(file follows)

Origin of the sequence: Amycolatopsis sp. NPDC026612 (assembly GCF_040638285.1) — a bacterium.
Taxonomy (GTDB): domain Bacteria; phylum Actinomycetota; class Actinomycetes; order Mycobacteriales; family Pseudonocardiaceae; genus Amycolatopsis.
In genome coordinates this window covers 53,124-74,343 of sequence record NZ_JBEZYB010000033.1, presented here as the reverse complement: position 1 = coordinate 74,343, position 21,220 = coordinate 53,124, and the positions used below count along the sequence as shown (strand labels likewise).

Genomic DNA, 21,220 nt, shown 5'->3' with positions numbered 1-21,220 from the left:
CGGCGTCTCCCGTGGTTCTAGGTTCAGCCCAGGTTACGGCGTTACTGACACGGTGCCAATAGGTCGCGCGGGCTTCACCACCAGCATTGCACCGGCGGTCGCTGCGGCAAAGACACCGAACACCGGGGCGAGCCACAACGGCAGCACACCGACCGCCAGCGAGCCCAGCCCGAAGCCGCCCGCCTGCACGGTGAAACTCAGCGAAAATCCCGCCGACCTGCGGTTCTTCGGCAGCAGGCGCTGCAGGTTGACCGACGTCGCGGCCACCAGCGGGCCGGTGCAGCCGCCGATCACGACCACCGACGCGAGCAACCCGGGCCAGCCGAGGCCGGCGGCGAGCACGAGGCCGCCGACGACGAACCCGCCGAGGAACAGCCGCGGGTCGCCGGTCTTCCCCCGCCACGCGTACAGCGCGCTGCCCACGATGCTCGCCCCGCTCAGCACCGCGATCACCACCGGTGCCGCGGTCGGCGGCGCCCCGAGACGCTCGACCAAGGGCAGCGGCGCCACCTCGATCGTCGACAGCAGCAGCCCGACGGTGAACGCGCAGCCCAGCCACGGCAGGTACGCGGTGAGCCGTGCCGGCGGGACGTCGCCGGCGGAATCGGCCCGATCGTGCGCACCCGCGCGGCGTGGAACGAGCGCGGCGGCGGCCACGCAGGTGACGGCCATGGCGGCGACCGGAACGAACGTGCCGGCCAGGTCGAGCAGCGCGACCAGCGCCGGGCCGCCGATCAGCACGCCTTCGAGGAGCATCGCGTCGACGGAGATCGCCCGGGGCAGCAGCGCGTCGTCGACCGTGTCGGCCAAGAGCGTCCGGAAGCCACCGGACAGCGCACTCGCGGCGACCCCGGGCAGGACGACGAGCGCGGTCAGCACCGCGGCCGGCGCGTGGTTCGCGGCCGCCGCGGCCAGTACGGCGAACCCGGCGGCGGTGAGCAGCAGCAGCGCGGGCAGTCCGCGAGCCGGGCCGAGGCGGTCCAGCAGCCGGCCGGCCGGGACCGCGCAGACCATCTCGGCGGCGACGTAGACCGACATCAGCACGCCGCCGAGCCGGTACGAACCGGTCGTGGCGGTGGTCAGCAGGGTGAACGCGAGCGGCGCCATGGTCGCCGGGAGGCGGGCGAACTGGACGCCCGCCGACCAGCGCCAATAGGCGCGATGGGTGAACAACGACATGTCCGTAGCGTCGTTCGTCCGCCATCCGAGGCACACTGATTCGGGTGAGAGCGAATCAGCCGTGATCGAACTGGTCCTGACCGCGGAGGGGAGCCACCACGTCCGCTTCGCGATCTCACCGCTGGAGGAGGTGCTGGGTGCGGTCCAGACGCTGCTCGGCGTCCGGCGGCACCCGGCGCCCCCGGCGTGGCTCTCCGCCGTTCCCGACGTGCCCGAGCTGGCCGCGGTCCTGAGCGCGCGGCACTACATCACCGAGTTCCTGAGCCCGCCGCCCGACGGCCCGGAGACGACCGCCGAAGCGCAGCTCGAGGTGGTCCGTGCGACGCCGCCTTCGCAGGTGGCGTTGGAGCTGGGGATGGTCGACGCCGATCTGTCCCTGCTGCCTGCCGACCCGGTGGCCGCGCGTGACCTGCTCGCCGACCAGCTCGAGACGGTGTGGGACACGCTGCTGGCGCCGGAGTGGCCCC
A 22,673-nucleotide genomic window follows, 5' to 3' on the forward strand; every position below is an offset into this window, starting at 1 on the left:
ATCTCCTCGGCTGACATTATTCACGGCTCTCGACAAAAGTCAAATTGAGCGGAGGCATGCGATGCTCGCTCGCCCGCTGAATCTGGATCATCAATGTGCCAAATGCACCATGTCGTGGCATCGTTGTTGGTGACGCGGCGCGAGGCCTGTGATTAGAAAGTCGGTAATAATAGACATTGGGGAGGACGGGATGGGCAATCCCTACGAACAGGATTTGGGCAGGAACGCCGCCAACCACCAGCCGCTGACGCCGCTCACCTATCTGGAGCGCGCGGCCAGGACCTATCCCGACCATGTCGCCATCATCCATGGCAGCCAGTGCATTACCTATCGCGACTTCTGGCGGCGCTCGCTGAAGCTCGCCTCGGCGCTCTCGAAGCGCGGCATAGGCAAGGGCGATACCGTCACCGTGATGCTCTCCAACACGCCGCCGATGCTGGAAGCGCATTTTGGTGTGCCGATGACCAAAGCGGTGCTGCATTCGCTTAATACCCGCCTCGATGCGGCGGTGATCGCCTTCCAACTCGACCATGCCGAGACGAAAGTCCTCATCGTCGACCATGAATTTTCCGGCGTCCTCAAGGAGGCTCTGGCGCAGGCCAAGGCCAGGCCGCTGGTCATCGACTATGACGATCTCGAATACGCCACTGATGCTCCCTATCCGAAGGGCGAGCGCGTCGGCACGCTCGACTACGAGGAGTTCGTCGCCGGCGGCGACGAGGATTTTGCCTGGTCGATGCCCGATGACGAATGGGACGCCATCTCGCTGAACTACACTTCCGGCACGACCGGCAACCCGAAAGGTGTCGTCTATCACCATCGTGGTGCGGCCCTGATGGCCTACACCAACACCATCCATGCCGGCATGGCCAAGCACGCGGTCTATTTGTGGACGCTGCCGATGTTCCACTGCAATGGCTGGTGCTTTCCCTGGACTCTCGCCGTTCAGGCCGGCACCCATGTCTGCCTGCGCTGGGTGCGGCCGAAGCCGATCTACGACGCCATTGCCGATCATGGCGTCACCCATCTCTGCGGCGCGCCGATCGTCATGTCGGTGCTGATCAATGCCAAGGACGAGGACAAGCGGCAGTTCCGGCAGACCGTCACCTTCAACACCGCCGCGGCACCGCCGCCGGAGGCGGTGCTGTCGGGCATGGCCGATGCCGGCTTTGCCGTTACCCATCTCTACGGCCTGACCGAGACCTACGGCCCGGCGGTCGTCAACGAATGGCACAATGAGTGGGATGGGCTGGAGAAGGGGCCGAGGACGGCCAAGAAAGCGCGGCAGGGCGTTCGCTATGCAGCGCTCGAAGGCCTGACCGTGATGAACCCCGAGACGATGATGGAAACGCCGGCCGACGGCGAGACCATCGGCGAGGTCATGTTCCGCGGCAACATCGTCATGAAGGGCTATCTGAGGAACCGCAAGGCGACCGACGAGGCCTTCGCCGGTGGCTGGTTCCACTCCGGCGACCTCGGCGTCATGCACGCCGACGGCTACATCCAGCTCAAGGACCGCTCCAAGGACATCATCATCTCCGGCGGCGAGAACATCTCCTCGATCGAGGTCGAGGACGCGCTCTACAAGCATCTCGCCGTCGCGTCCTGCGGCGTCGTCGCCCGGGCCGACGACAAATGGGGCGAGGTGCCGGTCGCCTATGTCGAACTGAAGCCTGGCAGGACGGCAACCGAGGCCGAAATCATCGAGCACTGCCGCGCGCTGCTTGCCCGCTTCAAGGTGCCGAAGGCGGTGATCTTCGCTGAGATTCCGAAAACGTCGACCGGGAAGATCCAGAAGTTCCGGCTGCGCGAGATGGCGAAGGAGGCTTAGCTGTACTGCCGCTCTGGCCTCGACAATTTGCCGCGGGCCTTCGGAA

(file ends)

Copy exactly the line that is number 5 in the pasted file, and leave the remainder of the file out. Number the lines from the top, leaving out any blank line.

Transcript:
CGGCGTCTCCCGTGGTTCTAGGTTCAGCCCAGGTTACGGCGTTACTGACACGGTGCCAATAGGTCGCGCGGGCTTCACCACCAGCATTGCACCGGCGGTCGCTGCGGCAAAGACACCGAACACCGGGGCGAGCCACAACGGCAGCACACCGACCGCCAGCGAGCCCAGCCCGAAGCCGCCCGCCTGCACGGTGAAACTCAGCGAAAATCCCGCCGACCTGCGGTTCTTCGGCAGCAGGCGCTGCAGGTTGACCGACGTCGCGGCCACCAGCGGGCCGGTGCAGCCGCCGATCACGACCACCGACGCGAGCAACCCGGGCCAGCCGAGGCCGGCGGCGAGCACGAGGCCGCCGACGACGAACCCGCCGAGGAACAGCCGCGGGTCGCCGGTCTTCCCCCGCCACGCGTACAGCGCGCTGCCCACGATGCTCGCCCCGCTCAGCACCGCGATCACCACCGGTGCCGCGGTCGGCGGCGCCCCGAGACGCTCGACCAAGGGCAGCGGCGCCACCTCGATCGTCGACAGCAGCAGCCCGACGGTGAACGCGCAGCCCAGCCACGGCAGGTACGCGGTGAGCCGTGCCGGCGGGACGTCGCCGGCGGAATCGGCCCGATCGTGCGCACCCGCGCGGCGTGGAACGAGCGCGGCGGCGGCCACGCAGGTGACGGCCATGGCGGCGACCGGAACGAACGTGCCGGCCAGGTCGAGCAGCGCGACCAGCGCCGGGCCGCCGATCAGCACGCCTTCGAGGAGCATCGCGTCGACGGAGATCGCCCGGGGCAGCAGCGCGTCGTCGACCGTGTCGGCCAAGAGCGTCCGGAAGCCACCGGACAGCGCACTCGCGGCGACCCCGGGCAGGACGACGAGCGCGGTCAGCACCGCGGCCGGCGCGTGGTTCGCGGCCGCCGCGGCCAGTACGGCGAACCCGGCGGCGGTGAGCAGCAGCAGCGCGGGCAGTCCGCGAGCCGGGCCGAGGCGGTCCAGCAGCCGGCCGGCCGGGACCGCGCAGACCATCTCGGCGGCGACGTAGACCGACATCAGCACGCCGCCGAGCCGGTACGAACCGGTCGTGGCGGTGGTCAGCAGGGTGAACGCGAGCGGCGCCATGGTCGCCGGGAGGCGGGCGAACTGGACGCCCGCCGACCAGCGCCAATAGGCGCGATGGGTGAACAACGACATGTCCGTAGCGTCGTTCGTCCGCCATCCGAGGCACACTGATTCGGGTGAGAGCGAATCAGCCGTGATCGAACTGGTCCTGACCGCGGAGGGGAGCCACCACGTCCGCTTCGCGATCTCACCGCTGGAGGAGGTGCTGGGTGCGGTCCAGACGCTGCTCGGCGTCCGGCGGCACCCGGCGCCCCCGGCGTGGCTCTCCGCCGTTCCCGACGTGCCCGAGCTGGCCGCGGTCCTGAGCGCGCGGCACTACATCACCGAGTTCCTGAGCCCGCCGCCCGACGGCCCGGAGACGACCGCCGAAGCGCAGCTCGAGGTGGTCCGTGCGACGCCGCCTTCGCAGGTGGCGTTGGAGCTGGGGATGGTCGACGCCGATCTGTCCCTGCTGCCTGCCGACCCGGTGGCCGCGCGTGACCTGCTCGCCGACCAGCTCGAGACGGTGTGGGACACGCTGCTGGCGCCGGAGTGGCCCC